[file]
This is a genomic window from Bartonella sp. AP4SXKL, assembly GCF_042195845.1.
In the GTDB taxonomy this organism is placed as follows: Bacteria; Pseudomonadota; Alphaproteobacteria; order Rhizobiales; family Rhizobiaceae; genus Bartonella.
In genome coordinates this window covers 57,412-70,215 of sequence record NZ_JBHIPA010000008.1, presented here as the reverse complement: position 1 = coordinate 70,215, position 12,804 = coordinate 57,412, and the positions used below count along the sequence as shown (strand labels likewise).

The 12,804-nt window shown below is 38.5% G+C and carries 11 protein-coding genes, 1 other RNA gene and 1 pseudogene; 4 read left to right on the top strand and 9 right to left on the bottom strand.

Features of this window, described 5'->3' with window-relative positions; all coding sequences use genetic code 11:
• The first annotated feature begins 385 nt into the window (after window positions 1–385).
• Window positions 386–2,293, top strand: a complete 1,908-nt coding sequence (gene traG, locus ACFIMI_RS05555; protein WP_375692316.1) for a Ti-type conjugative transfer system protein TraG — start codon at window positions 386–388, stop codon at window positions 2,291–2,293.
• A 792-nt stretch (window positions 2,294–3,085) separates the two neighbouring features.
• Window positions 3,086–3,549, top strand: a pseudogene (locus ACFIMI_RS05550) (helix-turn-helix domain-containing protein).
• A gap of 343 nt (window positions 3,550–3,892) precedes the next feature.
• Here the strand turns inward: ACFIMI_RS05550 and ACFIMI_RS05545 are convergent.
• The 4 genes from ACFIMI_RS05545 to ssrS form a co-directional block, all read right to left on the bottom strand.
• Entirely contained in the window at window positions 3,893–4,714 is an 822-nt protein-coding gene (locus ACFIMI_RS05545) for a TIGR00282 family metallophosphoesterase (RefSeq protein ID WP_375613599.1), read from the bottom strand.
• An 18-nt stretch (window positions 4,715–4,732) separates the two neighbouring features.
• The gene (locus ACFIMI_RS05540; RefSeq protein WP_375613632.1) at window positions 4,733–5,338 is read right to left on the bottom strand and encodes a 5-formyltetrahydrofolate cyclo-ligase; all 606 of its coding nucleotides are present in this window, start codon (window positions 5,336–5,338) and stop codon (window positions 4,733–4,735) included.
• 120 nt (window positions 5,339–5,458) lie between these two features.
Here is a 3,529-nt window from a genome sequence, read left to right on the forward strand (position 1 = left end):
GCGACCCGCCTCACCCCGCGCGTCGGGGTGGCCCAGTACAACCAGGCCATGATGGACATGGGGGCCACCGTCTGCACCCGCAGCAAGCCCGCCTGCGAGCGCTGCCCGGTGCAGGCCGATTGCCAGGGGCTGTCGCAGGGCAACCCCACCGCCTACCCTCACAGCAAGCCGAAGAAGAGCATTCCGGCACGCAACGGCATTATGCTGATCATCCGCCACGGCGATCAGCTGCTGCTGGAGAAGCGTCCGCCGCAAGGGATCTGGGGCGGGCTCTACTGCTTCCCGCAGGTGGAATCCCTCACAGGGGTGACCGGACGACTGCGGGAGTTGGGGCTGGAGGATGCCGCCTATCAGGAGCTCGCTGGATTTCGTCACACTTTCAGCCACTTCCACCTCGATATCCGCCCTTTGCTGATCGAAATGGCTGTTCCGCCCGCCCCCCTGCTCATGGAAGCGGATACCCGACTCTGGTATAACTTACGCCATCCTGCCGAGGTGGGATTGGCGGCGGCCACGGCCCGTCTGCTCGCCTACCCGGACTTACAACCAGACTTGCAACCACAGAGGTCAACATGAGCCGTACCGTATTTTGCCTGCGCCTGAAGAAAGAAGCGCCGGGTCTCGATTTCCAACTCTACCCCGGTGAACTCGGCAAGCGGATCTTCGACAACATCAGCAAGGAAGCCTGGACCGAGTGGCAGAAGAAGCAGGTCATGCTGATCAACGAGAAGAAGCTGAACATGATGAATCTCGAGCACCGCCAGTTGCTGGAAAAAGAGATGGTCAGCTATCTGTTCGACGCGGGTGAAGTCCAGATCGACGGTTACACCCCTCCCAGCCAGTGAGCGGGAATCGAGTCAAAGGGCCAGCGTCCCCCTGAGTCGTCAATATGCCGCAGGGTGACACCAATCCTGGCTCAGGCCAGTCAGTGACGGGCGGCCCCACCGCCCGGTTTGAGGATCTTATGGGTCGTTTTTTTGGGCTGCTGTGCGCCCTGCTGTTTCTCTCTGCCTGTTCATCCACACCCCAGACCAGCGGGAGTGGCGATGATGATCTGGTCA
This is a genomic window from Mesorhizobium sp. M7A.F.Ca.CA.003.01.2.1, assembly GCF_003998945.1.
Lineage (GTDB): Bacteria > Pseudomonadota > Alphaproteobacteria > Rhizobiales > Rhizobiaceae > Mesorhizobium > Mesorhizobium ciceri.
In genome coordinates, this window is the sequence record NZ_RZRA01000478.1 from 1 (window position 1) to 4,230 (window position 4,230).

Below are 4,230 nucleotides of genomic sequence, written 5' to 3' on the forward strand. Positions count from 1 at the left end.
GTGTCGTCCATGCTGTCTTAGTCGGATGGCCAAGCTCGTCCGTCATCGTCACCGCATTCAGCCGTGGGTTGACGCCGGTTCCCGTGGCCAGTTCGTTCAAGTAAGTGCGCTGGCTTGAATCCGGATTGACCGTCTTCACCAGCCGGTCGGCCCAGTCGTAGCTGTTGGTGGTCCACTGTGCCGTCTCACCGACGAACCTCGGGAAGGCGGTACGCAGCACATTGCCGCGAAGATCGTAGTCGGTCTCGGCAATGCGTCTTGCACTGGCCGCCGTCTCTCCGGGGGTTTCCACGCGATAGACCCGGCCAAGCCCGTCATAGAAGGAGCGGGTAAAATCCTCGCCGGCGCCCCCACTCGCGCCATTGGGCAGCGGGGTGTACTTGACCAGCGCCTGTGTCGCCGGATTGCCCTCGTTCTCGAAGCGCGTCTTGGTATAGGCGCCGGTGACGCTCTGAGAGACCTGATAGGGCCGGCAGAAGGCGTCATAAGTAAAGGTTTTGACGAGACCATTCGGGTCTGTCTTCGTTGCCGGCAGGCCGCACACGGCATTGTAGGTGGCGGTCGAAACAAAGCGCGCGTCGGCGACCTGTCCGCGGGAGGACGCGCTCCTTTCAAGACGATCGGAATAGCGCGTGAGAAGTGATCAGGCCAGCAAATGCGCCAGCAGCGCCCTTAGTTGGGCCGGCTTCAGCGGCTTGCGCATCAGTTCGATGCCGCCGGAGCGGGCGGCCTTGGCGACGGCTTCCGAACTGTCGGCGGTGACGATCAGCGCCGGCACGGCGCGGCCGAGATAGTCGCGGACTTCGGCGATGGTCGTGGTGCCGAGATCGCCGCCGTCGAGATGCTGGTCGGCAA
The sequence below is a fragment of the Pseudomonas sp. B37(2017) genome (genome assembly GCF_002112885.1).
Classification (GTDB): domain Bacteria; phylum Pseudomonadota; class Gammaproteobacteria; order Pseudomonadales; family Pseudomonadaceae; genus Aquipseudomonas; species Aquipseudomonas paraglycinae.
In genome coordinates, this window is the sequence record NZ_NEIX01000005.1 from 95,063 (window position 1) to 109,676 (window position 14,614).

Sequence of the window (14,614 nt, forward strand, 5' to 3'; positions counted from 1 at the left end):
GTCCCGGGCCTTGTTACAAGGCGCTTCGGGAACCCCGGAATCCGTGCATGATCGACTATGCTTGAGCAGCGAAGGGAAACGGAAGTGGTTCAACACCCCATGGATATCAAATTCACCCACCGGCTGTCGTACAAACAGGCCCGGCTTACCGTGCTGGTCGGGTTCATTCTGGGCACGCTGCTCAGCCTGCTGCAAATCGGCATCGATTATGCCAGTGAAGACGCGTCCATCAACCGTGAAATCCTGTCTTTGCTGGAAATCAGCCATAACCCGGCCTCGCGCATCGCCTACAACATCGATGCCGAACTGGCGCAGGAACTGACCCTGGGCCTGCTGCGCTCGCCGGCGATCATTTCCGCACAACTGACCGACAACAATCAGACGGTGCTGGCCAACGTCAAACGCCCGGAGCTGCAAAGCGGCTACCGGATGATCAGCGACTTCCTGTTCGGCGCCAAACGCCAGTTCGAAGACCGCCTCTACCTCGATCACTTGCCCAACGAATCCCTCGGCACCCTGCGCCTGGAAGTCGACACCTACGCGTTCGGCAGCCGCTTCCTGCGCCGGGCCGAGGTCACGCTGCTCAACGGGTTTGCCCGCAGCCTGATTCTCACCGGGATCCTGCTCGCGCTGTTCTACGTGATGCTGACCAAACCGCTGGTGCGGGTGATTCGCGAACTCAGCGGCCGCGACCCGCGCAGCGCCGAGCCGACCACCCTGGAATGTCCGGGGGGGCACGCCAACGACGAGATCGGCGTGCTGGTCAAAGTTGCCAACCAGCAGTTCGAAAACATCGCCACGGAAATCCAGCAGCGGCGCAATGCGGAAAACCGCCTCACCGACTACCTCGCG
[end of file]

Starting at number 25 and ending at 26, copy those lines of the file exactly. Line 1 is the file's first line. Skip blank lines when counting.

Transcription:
Classification (GTDB): domain Bacteria; phylum Pseudomonadota; class Gammaproteobacteria; order Pseudomonadales; family Pseudomonadaceae; genus Aquipseudomonas; species Aquipseudomonas paraglycinae.
In genome coordinates, this window is the sequence record NZ_NEIX01000005.1 from 95,063 (window position 1) to 109,676 (window position 14,614).